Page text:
June 2009

Willis Sinclair Homes

Willis Ponds, President

The Lowcountry’s Premier Custom Home Builder”

Personalized Full-Service Construction

Fixed Price and Cost Plus Contracts

Ponds & Sons, our previous company was:

#407 on the Inc. Magazine list of fastest growing private companies in 2008!

#18 on the Inc. Magazine list of fastest growing private construction companies in 2008!

24 Gabriel Road

Lodge, South Carolina 29082

www.willissinclair.com

Sales@willissinclair.com

843 846 2500

June 2009


Who is Bill Burdick?

Bill Burdick is a Professional Engineer (retired status) who was licensed in Florida. He practiced engineering for some 25 years. Bill & Willis are co-owners of Willis Sinclair Homes.

After a hitch in the Army during the Vietnam era, he returned to college and earned his BS degree in Electrical Engineering.

His forte was electronic circuit design. If you flew on commercial air carriers back in the 70s, 80s or 90s, your airplane very likely had some of Bill’s circuitry on it.

Later, he designed power supplies for Magnavox and Philips televisions. Millions of his circuits were built in the Tennessee and Mexico factories of Philips. Bill then moved into management and lead several international projects for Philips.

In the mid 90s, he moved back to his home state, Florida and worked for an inventor who was making electronic and laser hair removers.

In the past few years, Bill has been involved with a number of start up companies. He holds six United States Patents.

He understands the importance of doing things right from his factory days. When a television is going out the door every 20 seconds, it had better be right. That same philosophy carries over into home building. Of course the numbers are much smaller, but the value is much higher.

Bill and Kandy, his wife of over 40 years have 8 children, 5 in-laws and 23 grandchildren so far.

Mr. Burdick worked with Willis for close to 3 years at Ponds & Sons before they started their own company.

On his days off, Bill & Kandy are exploring South Carolina on their 24 year old BMW motorcycle (K100).

When you are ready to build, call (843 846 2500 office or 843 599 2290 mobile) or email Bill (bill@willissinclair.com). He can help.


From the desk

of Willis Ponds …


Well, it’s official: Willis Sinclair Homes is now up and running. We are excited to have our new company started and are very optimistic about our future. We have a lot to offer the custom home market and are anxious to prove it.

You may ask why we changed from our old business, Ponds & Sons? After all, Ponds & Sons had developed a solid reputation as a custom home builder and had even grown to achieve Inc.500 status in 2008! While Ponds & Sons did do well during the last five years, the current economy exposed weaknesses that could not be ignored.

After considering our options, I decided to start a new business from the ground up. Besides, I felt that we could use a face-lift anyway. Willis Sinclair Homes is better positioned to continue and improve on the exceptional service and quality that our clients have come to expect.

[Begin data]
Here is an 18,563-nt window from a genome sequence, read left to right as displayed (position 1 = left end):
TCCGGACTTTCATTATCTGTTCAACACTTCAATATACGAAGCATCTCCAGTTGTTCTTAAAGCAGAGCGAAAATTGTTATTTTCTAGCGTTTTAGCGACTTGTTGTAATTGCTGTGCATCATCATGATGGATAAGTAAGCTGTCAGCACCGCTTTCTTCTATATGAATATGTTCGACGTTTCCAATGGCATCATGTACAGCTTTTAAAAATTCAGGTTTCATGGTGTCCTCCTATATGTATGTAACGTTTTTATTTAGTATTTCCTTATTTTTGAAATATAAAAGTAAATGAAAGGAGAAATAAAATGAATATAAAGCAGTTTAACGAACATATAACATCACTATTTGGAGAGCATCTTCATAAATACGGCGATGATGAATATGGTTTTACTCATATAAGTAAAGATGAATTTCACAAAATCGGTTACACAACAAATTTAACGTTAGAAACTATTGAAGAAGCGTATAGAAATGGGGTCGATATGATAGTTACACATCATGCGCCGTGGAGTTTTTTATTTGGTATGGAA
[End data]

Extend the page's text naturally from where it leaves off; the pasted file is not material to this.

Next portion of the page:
If you are thinking of building then please give us a call. Building perfect homes for our clients is very important to us and will spend whatever time necessary to give you exactly what you want. In the end we want you to be completely satisfied with our client services, our building process and, ultimately, your finished home. If you hire us to build your home you can rest assured that you will not be disappointed.

Willis Ponds

President

Willis Sinclair Homes

(843) 846-2500

willis@willissinclair.com


Insulation

Before discussing insulation, it would be good to consider the purpose of using insulation. The purpose of insulation it to impede the flow of energy from one place to another.

The whole point of insulation is to slow (ideally stop, but in reality, slow) the flow of energy. Thermal energy (heat) is usually the form of energy that one considers when house insulation is discussed.

Thermal energy naturally flows from warmer areas to cooler areas. In the summer, hot outside air tries to flow to the (hopefully) cooler inside of a house. There are several ways for the thermal energy to move to cooler areas.

One way is infiltration, that is leaks and cracks in walls, around electrical outlets, around windows, etc. This also includes opening and closing doors. If a wall cavity has both an exterior electrical box and an interior electrical box, there is a potential for infiltration. The building code requires foam around window and door jambs to address this issue there.

In order to minimize heat flow through exterior walls, insulation is required. Air is a good insulator with one condition: it has to be in small areas. If the area is too big, such as inside a wall, there is room for convection. Air on the hot wall rises and air on the cool wall settles. The cool air then goes up the hot wall and is heated while the hot air goes down the cool wall and warms it.